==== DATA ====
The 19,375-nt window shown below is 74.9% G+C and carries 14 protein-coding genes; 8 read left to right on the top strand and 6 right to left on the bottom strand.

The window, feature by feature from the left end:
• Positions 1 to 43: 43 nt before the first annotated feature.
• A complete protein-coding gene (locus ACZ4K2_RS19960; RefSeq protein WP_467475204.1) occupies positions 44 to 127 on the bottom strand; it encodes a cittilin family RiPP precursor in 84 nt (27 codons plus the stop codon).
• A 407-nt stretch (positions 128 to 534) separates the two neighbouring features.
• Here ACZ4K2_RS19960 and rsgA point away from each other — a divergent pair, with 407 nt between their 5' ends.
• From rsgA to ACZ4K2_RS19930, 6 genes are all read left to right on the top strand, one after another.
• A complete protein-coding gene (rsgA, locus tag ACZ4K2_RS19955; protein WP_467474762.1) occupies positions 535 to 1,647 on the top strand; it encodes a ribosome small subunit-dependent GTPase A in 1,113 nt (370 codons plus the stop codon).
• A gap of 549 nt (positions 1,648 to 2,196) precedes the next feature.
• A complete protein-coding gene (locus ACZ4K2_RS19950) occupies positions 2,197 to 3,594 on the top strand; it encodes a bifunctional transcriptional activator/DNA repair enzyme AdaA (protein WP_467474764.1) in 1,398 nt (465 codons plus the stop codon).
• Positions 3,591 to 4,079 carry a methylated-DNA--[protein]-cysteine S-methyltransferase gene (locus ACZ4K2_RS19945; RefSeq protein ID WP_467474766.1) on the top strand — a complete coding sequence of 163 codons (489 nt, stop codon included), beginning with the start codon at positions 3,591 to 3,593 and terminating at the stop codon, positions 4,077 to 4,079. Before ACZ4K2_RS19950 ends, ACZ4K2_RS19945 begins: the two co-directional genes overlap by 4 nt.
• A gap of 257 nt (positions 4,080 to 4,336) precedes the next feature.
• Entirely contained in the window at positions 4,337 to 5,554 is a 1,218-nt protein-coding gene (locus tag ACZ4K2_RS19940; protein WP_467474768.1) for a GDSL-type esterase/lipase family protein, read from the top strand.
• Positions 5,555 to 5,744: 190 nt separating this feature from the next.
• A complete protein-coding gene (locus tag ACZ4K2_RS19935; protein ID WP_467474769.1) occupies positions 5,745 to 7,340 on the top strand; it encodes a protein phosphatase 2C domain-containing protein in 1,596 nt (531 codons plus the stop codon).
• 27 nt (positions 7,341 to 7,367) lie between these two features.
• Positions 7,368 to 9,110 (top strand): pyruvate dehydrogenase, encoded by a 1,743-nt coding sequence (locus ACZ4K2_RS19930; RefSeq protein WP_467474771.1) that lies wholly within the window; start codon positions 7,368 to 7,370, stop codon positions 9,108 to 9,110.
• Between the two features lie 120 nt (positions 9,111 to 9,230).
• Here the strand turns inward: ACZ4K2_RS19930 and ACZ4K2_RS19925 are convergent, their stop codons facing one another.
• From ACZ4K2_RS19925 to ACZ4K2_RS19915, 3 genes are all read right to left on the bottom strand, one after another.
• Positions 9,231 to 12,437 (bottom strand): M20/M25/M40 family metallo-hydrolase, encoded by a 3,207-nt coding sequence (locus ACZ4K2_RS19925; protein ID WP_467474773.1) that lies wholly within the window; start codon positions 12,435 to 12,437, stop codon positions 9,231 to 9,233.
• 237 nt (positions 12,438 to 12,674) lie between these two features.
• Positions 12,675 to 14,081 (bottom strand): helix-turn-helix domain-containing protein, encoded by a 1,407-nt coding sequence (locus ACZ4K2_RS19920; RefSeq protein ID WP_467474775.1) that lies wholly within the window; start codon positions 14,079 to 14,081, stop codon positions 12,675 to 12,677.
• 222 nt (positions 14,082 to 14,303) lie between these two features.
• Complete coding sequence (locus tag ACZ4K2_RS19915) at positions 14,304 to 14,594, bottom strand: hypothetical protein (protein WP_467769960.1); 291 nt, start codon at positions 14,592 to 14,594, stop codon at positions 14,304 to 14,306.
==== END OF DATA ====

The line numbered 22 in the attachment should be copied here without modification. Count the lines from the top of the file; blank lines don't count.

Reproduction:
• 237 nt (positions 12,438 to 12,674) lie between these two features.